5. New York City — I met someone at the Liberty Forum who said he could get us media coverage there. Between that and the fact that it’s the largest market in the country, passing through it seems like a no-brainer. In addition, Brooke and I have each lived there at points in our past, and it would be fun to walk through Manhattan.
  6. Boston — Brooke and I first lived together there, so we definitely want to walk through it. We could also walk on the Freedom Trail on our way through the city.
  7. New Hampshire — of course this is the destination of our trip. I have a dream though, of having dozens of people join us for the last leg of the walk in New Hampshire.

If we will be passing near where you live, drop me a line. A man from Omaha has already contacted me, noting that we might be passing near there, and offered to help us with media contacts.

Using Mapping Software to Find the Best Route

There seem to be 4 main online mapping programs: MapQuest, Microsoft, Yahoo, and Google. Each has some good things about it, although some are clearly better than others.

My ideal mapping software (for walking, at least) would have the ability to 1) find the shortest route, 2) avoid highways, 3) easily add stops along the route, and 4) have a draggable map.

  • MapQuest — The granddaddy of them all. The good thing is it does have a choice for “shortest route”. It also claims to have the ability to avoid highways. However, when you choose that option for a long journey, it says it won’t avoid highways for routes over 250 miles, and that it was “necessary” to use highways to compete the route. Funny, Google Maps has no problem allowing you to avoid highways for routes of any length… With Mapquest’s “Add a Stop” feature, it does have the ability to add stops, albeit clunkily. When using that feature, however, you lose the ability to be able to drag the map! One interesting thing about the Add a Stop feature — although you are not allowed to avoid highways, you are given the option to avoid any particular leg of the journey. So with patience, you could essentially avoid highways by choosing not to use each interstate or other large highway you want to avoid. A problem comes about if you happen to make a mistake and accidentally click to avoid a route you didn’t want to. You can then restore the avoided routes, but you have to restore all of them and just the one you made a mistake on. Nevertheless, this is potentially a feature worth looking into as a way of getting the shortest route without highways.
  • Microsoft ( — This seems to be tied with Yahoo for being the worst. It has the ability to do shortest route, but that’s about it. It will not allow you to avoid highways or to add stops along the route.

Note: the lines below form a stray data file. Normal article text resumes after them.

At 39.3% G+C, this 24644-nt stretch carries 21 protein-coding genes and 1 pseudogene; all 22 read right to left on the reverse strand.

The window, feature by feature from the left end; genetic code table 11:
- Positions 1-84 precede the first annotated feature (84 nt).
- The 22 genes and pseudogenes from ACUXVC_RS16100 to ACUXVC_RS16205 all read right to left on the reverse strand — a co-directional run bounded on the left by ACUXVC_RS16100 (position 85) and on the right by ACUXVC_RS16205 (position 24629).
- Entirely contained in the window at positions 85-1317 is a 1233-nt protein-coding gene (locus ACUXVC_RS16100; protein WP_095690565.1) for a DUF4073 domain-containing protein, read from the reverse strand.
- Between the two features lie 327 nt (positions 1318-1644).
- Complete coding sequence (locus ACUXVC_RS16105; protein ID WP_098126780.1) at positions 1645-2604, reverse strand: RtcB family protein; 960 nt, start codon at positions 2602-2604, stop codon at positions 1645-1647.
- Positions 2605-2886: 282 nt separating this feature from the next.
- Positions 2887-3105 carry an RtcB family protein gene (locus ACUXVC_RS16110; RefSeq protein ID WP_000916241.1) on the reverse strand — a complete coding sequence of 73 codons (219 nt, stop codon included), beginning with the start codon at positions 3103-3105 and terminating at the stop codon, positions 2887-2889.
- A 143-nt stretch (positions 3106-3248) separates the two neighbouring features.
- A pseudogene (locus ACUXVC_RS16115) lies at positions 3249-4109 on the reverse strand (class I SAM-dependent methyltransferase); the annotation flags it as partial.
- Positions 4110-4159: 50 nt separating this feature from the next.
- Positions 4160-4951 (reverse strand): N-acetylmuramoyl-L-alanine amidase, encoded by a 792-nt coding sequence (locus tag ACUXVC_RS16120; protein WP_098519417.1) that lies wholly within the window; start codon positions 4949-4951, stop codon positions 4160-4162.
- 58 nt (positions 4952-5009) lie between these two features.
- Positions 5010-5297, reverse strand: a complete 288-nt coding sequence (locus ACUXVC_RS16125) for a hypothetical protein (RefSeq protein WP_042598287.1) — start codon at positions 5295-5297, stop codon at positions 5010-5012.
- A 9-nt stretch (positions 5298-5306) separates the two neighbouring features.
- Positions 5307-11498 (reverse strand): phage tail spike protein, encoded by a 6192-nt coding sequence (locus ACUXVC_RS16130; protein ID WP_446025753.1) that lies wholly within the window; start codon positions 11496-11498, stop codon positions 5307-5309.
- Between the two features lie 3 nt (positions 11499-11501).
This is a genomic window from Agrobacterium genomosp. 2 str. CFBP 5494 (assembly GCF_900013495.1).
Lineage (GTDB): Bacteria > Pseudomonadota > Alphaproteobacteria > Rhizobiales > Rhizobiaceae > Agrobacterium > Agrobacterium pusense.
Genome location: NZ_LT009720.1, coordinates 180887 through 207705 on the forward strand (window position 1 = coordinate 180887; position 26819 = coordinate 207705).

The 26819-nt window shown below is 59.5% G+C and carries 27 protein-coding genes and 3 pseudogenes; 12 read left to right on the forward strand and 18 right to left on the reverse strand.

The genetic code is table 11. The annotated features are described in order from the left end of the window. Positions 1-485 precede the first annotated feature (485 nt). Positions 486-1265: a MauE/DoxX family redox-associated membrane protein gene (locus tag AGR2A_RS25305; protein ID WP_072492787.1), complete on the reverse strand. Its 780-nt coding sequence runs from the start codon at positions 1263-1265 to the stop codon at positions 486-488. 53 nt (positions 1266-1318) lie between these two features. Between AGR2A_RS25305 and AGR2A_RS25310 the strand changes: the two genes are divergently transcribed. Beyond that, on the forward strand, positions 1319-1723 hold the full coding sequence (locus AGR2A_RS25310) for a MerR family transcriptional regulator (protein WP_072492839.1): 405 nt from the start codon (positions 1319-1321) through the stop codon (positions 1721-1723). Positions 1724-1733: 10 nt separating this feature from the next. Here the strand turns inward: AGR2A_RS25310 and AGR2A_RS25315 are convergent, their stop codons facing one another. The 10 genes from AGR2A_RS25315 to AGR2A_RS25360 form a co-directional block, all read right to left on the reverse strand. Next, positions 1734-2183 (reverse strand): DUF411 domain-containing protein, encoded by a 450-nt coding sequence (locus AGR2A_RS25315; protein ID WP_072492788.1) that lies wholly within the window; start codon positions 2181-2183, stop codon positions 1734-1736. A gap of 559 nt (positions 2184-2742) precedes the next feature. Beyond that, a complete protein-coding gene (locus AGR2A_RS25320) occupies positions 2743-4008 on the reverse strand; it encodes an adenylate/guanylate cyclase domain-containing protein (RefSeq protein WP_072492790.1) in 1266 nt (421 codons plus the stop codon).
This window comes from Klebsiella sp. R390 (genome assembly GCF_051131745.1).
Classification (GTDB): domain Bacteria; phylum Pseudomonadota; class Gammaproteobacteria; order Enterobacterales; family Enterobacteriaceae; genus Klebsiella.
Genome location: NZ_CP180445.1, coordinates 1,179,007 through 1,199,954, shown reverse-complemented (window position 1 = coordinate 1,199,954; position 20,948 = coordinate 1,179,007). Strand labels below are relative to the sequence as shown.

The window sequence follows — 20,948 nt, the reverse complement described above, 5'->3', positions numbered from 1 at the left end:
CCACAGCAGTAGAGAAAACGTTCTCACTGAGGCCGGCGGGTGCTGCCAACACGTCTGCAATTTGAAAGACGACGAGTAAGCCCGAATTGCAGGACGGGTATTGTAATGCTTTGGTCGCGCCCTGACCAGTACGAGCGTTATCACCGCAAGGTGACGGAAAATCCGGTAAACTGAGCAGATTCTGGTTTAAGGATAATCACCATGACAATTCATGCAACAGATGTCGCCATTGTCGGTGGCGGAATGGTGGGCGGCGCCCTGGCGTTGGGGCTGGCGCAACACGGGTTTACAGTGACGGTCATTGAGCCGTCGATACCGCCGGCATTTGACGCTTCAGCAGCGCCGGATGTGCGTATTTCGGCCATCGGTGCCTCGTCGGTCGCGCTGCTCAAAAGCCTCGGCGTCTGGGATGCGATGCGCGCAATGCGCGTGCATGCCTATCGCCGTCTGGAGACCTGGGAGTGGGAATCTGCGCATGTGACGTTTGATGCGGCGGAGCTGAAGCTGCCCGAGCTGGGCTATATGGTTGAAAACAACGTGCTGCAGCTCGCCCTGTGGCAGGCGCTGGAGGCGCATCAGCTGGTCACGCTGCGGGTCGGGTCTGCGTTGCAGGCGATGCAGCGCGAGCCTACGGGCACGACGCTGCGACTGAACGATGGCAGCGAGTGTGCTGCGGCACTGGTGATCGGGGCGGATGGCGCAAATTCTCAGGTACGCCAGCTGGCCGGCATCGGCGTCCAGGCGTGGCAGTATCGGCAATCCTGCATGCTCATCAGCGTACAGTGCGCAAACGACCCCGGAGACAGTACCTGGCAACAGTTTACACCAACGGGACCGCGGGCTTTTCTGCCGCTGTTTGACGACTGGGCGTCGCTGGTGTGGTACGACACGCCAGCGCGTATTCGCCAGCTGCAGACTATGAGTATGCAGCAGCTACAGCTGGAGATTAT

• Yahoo — With Yahoo, you can add stops on the journey by dragging the route itself (something it added in response to Google — isn’t competition great!?). Its implementation of it isn’t as nice as Google’s, however. It doesn’t have the ability to do shortest route or to avoid highways.
  • Google — This one is my favorite to work with. It does have an “avoid highways” feature. It also has a nifty way to tweak your route by dragging anywhere in the middle of it, which will then interactively show you what the new route will look like, as well as what the updated distance will be. Google also has a cool zooming feature. If you use a mouse with a scroll wheel, you can use the wheel to intelligently zoom in or out. Google will zoom in or out on the specific area where your mouse pointer is located. This is an amazingly handy feature. It prevents you from having to use the on-screen zoom button as well as continually dragging the map to center it on where you’re zooming in to. I used a notebook the other day without a scroll wheel mouse, and was annoyed that I had to both zoom and drag the map. It’s interesting how technology can spoil you. The only thing that Google is lacking is the ability to have it calculate the shortest route directly.

Although all of them (except Microsoft) allow you to type in a new destination, they all just add it to the end of your route. If you wanted to type the address of a new stop for the middle of your route, you must first add it as the new destination, and then move it up to the place in your route where it should go. This is definitely an area in which they need improvement.


As I mentioned, Google is my favorite to work with. However, it’s almost too fun. The enjoyment of being able to drag the route to add additional stops blinded me to other ways that might be better to use. With the dragging feature, I was running into a frustrating bug which seemed to come about when I had too many dragged stops. When I tried to add another one, it wouldn’t commit the change. It was only when I started writing this post that I discovered there might be a better way.

(as a side note: that’s one interesting thing about blogging (at least for me) — because I’m writing for an audience, and not just for me, it causes me to want to get all the facts straight. When it’s just me I apparently sometimes miss some of the possibilities.)

Anyway, I found there was a better way than just dragging the route to create all the stops on my route. The better way, I found, was to click the “Add destination” link and type in all my planned stops. Once I have all my expected stops, only then start dragging the route to tweak it and try to make it shorter.